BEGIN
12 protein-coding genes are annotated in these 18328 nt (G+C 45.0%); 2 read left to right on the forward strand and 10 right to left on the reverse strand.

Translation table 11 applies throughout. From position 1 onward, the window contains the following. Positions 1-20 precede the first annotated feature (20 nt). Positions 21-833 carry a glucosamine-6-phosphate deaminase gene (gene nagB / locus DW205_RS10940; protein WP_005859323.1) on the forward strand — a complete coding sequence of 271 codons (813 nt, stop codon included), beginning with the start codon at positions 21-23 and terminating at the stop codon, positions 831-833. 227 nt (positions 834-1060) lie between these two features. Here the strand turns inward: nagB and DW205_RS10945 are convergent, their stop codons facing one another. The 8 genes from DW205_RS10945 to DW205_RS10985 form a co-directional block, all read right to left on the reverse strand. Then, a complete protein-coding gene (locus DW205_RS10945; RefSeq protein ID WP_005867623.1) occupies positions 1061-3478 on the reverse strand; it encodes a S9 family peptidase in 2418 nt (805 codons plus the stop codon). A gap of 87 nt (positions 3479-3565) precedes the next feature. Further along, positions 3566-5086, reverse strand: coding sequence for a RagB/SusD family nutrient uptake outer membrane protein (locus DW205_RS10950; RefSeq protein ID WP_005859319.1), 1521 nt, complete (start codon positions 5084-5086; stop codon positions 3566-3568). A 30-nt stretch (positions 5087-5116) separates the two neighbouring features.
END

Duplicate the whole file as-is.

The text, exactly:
12 protein-coding genes are annotated in these 18328 nt (G+C 45.0%); 2 read left to right on the forward strand and 10 right to left on the reverse strand.

Translation table 11 applies throughout. From position 1 onward, the window contains the following. Positions 1-20 precede the first annotated feature (20 nt). Positions 21-833 carry a glucosamine-6-phosphate deaminase gene (gene nagB / locus DW205_RS10940; protein WP_005859323.1) on the forward strand — a complete coding sequence of 271 codons (813 nt, stop codon included), beginning with the start codon at positions 21-23 and terminating at the stop codon, positions 831-833. 227 nt (positions 834-1060) lie between these two features. Here the strand turns inward: nagB and DW205_RS10945 are convergent, their stop codons facing one another. The 8 genes from DW205_RS10945 to DW205_RS10985 form a co-directional block, all read right to left on the reverse strand. Then, a complete protein-coding gene (locus DW205_RS10945; RefSeq protein ID WP_005867623.1) occupies positions 1061-3478 on the reverse strand; it encodes a S9 family peptidase in 2418 nt (805 codons plus the stop codon). A gap of 87 nt (positions 3479-3565) precedes the next feature. Further along, positions 3566-5086, reverse strand: coding sequence for a RagB/SusD family nutrient uptake outer membrane protein (locus DW205_RS10950; RefSeq protein ID WP_005859319.1), 1521 nt, complete (start codon positions 5084-5086; stop codon positions 3566-3568). A 30-nt stretch (positions 5087-5116) separates the two neighbouring features.